Bill Hagerty on the press: Alarm bells are ringing over royals' special privacy rights

The European Court of Human Rights sure started something when it ruled that Princess Caroline of Monaco and her family should not have been photographed skiing and playing tennis in public. To begin with, the decision was considered by media lawyers in the UK to strengthen the case for a privacy law - something the industry would welcome with the same enthusiasm it would afford the Black Death. Secondly, it supplied ammunition for those charged with shielding public figures from the public eye.

The whole of Europe, the lawyers argued, was now subject to the same restrictions on privacy invasion as exist in France, where legal barriers and editorial self-censorship have built an almost impenetrable wall around private lives. So much so that for 14 years the public knew nothing of President Mitterrand's cancer - at the time of his re-election in 1988, he'd been told his life expectancy was about one year - or the existence of his second, secret family.

The Mitterrand case was similar in the magnitude of public deception involved with the frequently recalled blanket of silence that in this country was draped over the Prince of Wales' affair with Wallis Simpson in 1936. Today, almost 70 years after the abdication crisis, it is again the Royal Family that occupies centre stage in the wake of the Caroline ruling.

I have previously in this space criticised the Clarence House press office's high-handed and petulant actions over the press attention given to Prince Harry when on holiday and his Nazi fancy dress costume. Now I hear of fears within Buckingham Palace that press intrusion might blight the young life of Lady Louise Windsor, the 15-month-old daughter of Prince Edward and his wife, Sophie.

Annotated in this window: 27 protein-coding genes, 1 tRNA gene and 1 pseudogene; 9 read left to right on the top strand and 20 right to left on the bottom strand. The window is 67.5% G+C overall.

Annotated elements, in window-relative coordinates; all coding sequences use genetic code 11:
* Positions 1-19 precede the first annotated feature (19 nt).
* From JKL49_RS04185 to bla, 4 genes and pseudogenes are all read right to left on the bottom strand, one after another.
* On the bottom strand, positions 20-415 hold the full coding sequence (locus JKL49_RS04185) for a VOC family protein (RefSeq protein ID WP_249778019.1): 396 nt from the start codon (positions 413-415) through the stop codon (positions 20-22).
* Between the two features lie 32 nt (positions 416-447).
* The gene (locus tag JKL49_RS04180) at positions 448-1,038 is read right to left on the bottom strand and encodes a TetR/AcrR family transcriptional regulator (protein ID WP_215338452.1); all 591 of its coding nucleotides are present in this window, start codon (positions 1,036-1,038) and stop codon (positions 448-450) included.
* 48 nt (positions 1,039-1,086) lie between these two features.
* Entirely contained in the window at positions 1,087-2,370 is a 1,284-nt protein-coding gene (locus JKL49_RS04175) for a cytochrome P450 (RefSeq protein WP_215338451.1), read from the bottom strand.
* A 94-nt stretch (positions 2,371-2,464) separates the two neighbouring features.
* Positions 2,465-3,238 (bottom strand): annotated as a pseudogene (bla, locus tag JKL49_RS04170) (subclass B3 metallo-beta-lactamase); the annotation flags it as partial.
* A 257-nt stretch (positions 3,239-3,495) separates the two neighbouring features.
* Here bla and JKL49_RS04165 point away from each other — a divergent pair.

The cause of this disquiet is a picture among those taken last year at Sandringham of the royal princes playing football. Lady Louise - wearing a hat and, it is generally agreed, looking delightful - can be seen in the shot. If her privacy has just been invaded, she doesn't seem to mind. But the royal household's press advisers believe the picture comes close to breaching clause 6 of the Press Complaints Commission (PCC) code of practice, which imposes conditions on the photographing of children under the age of 16, including required consent of a parent or guardian.

While prepared to tread very softly when evaluating pictures of children, editors will consider these qualms absurd. The pictures were taken on property open to the public. Moreover, there is still enormous public interest in the Royal Family and, while I sympathise with the Palace press advisers' desire to protect the youngest royal, the code is clear in qualifying unacceptable photography as being "on issues involving their own or another child's welfare".

The industry and, I suspect, the PCC are wary that in the royal-minders' recent dealings with the press, they are seeking to establish special privacy rights for their charges - restrictions beyond those that would apply to anyone else. I'm told this is strongly denied within the royal press offices and I am pleased to hear it, but the fact remains that by ringing alarm bells over such innocent images as the Lady Louise picture they are inviting such suspicion.

Why my current concern over the Caroline ruling? The "hands-off" agreement between the PCC and Clarence House that has determined personal privacy for Prince William during his time at St Andrews University comes to an end this summer. One of the most newsworthy young men in the world will then rejoin his younger brother in the public arena.

That rustling you can hear is the pages of the Caroline judgment being turned in premises not a million miles from The Mall.

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